Haskell/Hierarchical libraries/Maps

The module Data.Map provides the Map datatype, which allows you to store values attached to specific keys. This is called a lookup table, dictionary or associative array in other languages.


Very often it would be useful to have some kind of data structure that relates a value or list of values to a specific key. This is often called a dictionary after the real-world example: a real-life dictionary associates a definition (the value) to each word (the key); we say the dictionary is a map from words to definitions. A filesystem driver might keep a map from filenames to file information. A phonebook application might keep a map from contact names to phone numbers. Maps are a very versatile and useful datatype.

Why not just [(a, b)]?Edit

You may have seen in other chapters that a list of pairs (or 'lookup table') is often used as a kind of map, along with the function lookup :: [(a, b)] -> a -> Maybe b. So why not just use a lookup table all the time? Here are a few reasons:

  • Working with maps gives you access to a whole load more useful functions for working with lookup tables.
  • Maps are implemented far more efficiently than a lookup table would be, both in terms of speed and the amount of memory it takes up.


Internally, maps are defined using a complicated datatype called a balanced tree for efficiency reasons, so we don't give the details here.

Library functionsEdit

The module Data.Map provides an absolute wealth of functions for dealing with Maps, including setlike operations like unions and intersections. There are so many we don't include a list here; instead the reader is deferred to the hierarchical libraries documentation for Data.Map.


The following example implements a password database. The user is assumed to be trusted, so is not authenticated and has access to view or change passwords.

 {- A quick note for the over-eager refactorers out there: This is (somewhat)
    intentionally ugly. It doesn't use the State monad to hold the DB because it
    hasn't been introduced yet. Perhaps we could use this as an example of How
    Monads Improve Things? -}
 module PassDB where
 import qualified Data.Map as M
 import System.Exit
 type UserName = String
 type Password = String
 type PassDB   = M.Map UserName Password 
   -- PassBD is a map from usernames to passwords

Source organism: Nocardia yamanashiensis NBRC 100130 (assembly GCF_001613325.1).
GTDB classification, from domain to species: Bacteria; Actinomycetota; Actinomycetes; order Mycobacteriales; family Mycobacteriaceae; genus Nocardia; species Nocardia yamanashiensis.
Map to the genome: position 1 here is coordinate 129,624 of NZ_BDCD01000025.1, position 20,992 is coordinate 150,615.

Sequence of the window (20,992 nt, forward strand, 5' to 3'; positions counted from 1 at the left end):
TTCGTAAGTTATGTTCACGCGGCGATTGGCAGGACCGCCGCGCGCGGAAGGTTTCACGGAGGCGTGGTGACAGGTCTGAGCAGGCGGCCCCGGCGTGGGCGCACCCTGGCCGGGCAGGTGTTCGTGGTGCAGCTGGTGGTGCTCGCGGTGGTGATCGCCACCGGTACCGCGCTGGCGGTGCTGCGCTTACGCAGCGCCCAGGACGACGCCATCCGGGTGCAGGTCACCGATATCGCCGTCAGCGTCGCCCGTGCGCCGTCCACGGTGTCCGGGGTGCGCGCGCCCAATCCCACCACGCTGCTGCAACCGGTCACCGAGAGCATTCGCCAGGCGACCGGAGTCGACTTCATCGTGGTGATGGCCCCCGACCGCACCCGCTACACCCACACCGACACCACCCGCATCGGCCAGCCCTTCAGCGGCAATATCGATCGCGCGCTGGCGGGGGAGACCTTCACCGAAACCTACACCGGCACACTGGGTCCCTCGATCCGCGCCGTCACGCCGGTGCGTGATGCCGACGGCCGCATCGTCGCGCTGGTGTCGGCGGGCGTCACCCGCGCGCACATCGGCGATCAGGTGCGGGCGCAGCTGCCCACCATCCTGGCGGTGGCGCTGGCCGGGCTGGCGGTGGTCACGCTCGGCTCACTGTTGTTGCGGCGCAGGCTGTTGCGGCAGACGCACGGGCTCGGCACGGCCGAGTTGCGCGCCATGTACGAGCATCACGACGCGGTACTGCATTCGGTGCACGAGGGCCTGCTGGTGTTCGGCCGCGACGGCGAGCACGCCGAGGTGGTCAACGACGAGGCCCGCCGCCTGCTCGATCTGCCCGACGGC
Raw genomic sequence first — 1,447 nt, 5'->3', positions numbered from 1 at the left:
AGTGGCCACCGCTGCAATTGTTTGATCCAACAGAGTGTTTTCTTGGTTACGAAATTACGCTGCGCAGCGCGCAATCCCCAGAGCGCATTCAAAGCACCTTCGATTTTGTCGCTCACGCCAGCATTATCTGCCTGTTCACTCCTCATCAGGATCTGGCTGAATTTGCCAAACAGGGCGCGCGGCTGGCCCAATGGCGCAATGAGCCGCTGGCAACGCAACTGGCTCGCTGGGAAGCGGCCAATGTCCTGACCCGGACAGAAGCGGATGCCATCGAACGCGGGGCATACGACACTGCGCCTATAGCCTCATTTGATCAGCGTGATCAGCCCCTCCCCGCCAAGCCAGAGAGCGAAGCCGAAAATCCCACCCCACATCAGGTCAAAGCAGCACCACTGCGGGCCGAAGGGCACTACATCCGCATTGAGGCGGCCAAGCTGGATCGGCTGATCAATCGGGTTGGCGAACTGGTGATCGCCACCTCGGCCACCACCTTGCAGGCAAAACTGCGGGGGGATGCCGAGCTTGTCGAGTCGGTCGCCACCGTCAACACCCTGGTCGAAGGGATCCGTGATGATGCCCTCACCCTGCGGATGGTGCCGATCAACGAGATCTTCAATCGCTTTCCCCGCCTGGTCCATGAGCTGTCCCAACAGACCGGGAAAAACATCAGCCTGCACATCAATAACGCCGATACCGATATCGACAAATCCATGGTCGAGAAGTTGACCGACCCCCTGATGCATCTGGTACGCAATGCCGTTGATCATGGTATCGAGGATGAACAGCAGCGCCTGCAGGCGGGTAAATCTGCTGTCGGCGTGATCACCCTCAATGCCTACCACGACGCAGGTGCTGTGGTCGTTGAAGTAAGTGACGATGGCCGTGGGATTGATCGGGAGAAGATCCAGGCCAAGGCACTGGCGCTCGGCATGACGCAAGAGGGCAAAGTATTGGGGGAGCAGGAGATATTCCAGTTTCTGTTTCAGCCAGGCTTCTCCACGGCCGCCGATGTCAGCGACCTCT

-- | Ask the user for a username and new password, and return the new PassDB
 changePass :: PassDB -> IO PassDB
 changePass db = do
   putStrLn "Enter a username and new password to change."
   putStr "Username: "
   un <- getLine
   putStrLn "New password: "
   pw <- getLine
   if un `M.member` db               -- if un is one of the keys of the map
     then return $ M.insert un pw db -- then update the value with the new password
     else do putStrLn $ "Can't find username '" ++ un ++ "' in the database."
             return db
 -- | Ask the user for a username, whose password will be displayed.
 viewPass :: PassDB -> IO ()
 viewPass db = do
   putStrLn "Enter a username, whose password will be displayed."
   putStr "Username: "
   un <- getLine
   putStrLn $ case M.lookup un db of
                Nothing -> "Can't find username '" ++ un ++ "' in the database."
                Just pw -> pw
 -- | The main loop for interacting with the user. 
 mainLoop :: PassDB -> IO PassDB
 mainLoop db = do
   putStr "Command [cvq]: "
   c <- getChar
   putStr "\n"
   -- See what they want us to do. If they chose a command other than 'q', then
   -- recurse (i.e. ask the user for the next command). We use the Maybe datatype
   -- to indicate whether to recurse or not: 'Just db' means do recurse, and in
   -- running the command, the old datbase changed to db. 'Nothing' means don't
   -- recurse.
   db' <- case c of
            'c' -> fmap Just $ changePass db
            'v' -> do viewPass db; return (Just db)
            'q' -> return Nothing
            _   -> do putStrLn $ "Not a recognised command, '" ++ [c] ++ "'."
                      return (Just db)
   maybe (return db) mainLoop db'
 -- | Parse the file we've just read in, by converting it to a list of lines,
 --   then folding down this list, starting with an empty map and adding the
 --   username and password for each line at each stage.
 parseMap :: String -> PassDB
 parseMap = foldr parseLine M.empty . lines
     where parseLine ln map = 
             let [un, pw] = words ln
             in M.insert un pw map
 -- | Convert our database to the format we store in the file by first converting
 --   it to a list of pairs, then mapping over this list to put a space between
 --   the username and password
 showMap :: PassDB -> String
 showMap = unlines . map (\(un, pw) -> un ++ " " ++ pw) . M.toAscList
 main :: IO ()
 main = do
   putStrLn $ "Welcome to PassDB. Enter a command: (c)hange a password, " ++
              "(v)iew a password or (q)uit."
   dbFile <- readFile "/etc/passdb"
   db'    <- mainLoop (parseMap dbFile)
   writeFile "/etc/passdb" (showMap db')
FIXME: write some exercises
Last modified on 17 February 2012, at 16:37